Oxytocin - the most amazing hormone .....

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In hypnobirthing, we talk about releasing oxytocin a lot. Why? Because, during labour, oxytocin is the powerful hormone that will bring on contractions. If we are stressed, oxytocin release can be hampered by cortisol, the fight or flight hormone thus slowing down labour and making it painful.

Sir Henry Dale discovered the hormone in 1906 and named it oxytocin from the Greek words for ‘quick’ and childbirth labour’ because he realised it could speed up the birthing process. He later found out it also promotes lactation! It is a hormone produced by the hypothalamus and secreted by the pituitary gland.

Oxytocin has been called the shy hormone, the love hormone, the cuddle hormone - it’s the hormone you produce when you fall in love, have an orgasm, meet your baby, breastfeed, massage your baby. It will make you feel more affectionate and selfless.

During a hypnobirth labour, because you’ll be feeling calm, confident and in control, the release of oxytocin will enable you to remain calm and help with minimising pain from contractions during labour. Your baby will also produce oxytocin before and during labour.

If you have an induction, you may be put on a syntocinon drip, which is synthetic oxytocin. This can speed up your contractions massively and can be quite a shock experiencing full on contractions after building up gradually!

Our bodies produce oxytocin naturally - towards the end of your pregnancy, your oxytocin levels wiill rise - this is often when you start to experience Braxton Hicks - practice contractions that help to prepare and strengthen the uterus muscles in readiness for labour. Braxton Hicks are triggered by the rise of the oxytocin.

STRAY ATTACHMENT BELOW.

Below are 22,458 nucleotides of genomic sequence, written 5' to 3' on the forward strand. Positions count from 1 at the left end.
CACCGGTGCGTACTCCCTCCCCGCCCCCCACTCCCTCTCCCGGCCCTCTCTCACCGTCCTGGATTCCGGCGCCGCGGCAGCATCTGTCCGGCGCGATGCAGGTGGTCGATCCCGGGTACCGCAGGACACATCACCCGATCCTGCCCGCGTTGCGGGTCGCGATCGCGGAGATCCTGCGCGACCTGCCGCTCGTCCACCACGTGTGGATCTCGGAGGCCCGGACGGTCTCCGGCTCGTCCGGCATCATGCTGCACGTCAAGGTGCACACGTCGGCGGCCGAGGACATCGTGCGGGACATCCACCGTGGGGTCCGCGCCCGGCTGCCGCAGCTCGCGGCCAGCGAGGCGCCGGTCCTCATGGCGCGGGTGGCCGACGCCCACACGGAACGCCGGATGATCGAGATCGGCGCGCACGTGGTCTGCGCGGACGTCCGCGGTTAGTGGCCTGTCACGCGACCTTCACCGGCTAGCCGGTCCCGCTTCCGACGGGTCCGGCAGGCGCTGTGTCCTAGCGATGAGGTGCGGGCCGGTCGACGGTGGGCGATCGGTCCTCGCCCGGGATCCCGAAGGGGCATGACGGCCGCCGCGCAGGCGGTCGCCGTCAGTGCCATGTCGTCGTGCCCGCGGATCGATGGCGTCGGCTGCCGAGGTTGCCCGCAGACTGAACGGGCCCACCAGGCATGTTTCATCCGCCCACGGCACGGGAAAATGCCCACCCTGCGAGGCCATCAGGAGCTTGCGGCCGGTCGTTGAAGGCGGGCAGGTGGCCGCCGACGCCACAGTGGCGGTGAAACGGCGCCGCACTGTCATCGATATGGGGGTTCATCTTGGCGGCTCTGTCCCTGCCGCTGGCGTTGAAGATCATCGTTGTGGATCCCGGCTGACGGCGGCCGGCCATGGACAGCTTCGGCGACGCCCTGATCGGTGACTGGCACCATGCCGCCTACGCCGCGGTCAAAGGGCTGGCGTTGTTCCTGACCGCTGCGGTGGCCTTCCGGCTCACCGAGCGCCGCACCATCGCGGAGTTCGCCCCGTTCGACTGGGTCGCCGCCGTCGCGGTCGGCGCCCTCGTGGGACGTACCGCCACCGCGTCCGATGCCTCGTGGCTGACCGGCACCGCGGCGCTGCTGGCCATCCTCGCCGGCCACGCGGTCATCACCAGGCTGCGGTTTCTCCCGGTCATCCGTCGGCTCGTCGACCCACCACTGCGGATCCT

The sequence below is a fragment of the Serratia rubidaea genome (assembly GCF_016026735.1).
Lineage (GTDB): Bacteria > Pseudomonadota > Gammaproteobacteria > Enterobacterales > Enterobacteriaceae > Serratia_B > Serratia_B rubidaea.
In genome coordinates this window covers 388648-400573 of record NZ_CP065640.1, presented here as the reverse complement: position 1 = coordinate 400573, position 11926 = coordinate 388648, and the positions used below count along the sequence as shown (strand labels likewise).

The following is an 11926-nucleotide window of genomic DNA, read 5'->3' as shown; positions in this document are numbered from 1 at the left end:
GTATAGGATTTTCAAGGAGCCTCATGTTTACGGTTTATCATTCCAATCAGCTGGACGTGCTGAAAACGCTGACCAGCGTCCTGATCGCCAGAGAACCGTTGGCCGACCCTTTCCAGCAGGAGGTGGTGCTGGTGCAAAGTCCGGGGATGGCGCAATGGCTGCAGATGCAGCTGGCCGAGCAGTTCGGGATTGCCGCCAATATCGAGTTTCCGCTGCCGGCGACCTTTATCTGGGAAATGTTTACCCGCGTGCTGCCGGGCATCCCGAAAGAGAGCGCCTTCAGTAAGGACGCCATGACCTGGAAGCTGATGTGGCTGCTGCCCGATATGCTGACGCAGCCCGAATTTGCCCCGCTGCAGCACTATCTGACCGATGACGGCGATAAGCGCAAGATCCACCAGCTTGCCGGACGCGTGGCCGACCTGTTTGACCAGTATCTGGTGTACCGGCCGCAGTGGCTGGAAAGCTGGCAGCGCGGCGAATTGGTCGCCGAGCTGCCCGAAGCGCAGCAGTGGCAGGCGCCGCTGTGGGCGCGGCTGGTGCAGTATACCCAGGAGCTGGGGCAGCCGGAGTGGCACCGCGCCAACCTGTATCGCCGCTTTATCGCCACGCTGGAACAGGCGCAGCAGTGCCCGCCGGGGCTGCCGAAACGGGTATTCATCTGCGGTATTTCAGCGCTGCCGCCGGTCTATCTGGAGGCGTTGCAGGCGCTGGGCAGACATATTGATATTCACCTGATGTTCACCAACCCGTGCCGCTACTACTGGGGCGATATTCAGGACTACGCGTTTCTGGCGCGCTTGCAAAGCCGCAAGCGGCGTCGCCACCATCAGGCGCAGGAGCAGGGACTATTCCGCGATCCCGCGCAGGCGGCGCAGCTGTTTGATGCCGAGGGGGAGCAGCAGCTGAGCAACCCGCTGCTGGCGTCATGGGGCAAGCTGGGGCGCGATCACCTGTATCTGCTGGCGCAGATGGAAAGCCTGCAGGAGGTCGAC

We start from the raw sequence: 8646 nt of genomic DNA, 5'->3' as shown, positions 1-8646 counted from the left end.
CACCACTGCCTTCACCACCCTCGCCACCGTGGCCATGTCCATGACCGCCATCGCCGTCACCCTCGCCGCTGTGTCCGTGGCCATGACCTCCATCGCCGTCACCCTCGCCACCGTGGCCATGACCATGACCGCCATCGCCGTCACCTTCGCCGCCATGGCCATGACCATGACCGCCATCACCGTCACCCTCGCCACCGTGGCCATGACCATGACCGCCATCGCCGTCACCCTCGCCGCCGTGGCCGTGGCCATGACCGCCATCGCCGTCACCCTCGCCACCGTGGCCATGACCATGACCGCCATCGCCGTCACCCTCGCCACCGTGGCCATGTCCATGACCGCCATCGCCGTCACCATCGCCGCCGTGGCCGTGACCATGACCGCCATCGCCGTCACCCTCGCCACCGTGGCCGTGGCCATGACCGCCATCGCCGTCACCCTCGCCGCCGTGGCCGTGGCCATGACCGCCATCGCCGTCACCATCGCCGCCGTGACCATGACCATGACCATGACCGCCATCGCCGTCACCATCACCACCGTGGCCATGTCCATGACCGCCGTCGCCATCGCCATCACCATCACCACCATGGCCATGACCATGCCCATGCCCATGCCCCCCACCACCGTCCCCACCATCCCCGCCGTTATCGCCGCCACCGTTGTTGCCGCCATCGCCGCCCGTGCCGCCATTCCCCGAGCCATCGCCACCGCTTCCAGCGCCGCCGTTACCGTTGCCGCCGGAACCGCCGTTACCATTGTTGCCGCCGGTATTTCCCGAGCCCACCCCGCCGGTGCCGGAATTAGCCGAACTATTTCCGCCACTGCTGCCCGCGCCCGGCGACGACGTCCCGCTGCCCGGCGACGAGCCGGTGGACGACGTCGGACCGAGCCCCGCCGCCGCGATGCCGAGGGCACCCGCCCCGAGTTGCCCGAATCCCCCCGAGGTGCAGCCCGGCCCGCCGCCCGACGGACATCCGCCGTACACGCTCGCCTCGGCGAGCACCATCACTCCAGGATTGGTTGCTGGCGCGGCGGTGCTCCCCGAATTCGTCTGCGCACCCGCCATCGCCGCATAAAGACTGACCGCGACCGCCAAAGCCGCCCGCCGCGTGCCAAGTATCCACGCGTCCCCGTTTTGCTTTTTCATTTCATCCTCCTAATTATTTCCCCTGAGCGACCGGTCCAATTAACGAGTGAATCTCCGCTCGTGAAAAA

When your baby is ready to be born, the oxytocin receptors in your body are activated when your progesterone levels fall and oestrogen levels rise. As your baby moves down into your cervix, a signal is sent to your pituitary gland to release more oxytocin.

During the final stage of labour, you’ll get a surge of oxytocin so, if you’re having a vaginal birth, it will help you along with breathing baby down.

Even after birth, oxytocin will enable you to feel more relaxed, and able to bond with your baby. Aditionally, it helps with the let-down reflex during breastfeeding and protects you against postpartum haemorrhage.

Skin-to-skin contact increases oxytocin release, which is why it’s really important (if possible) to spend those immediate few moments after birth with your baby - partners can also get in on this action by lying closely together with mum and baby!

During breastfeeding, oxytocin is released and this increases the transfer of nutrients into breastmilk.

Like I said, oxytocin - the most amazing hormone …..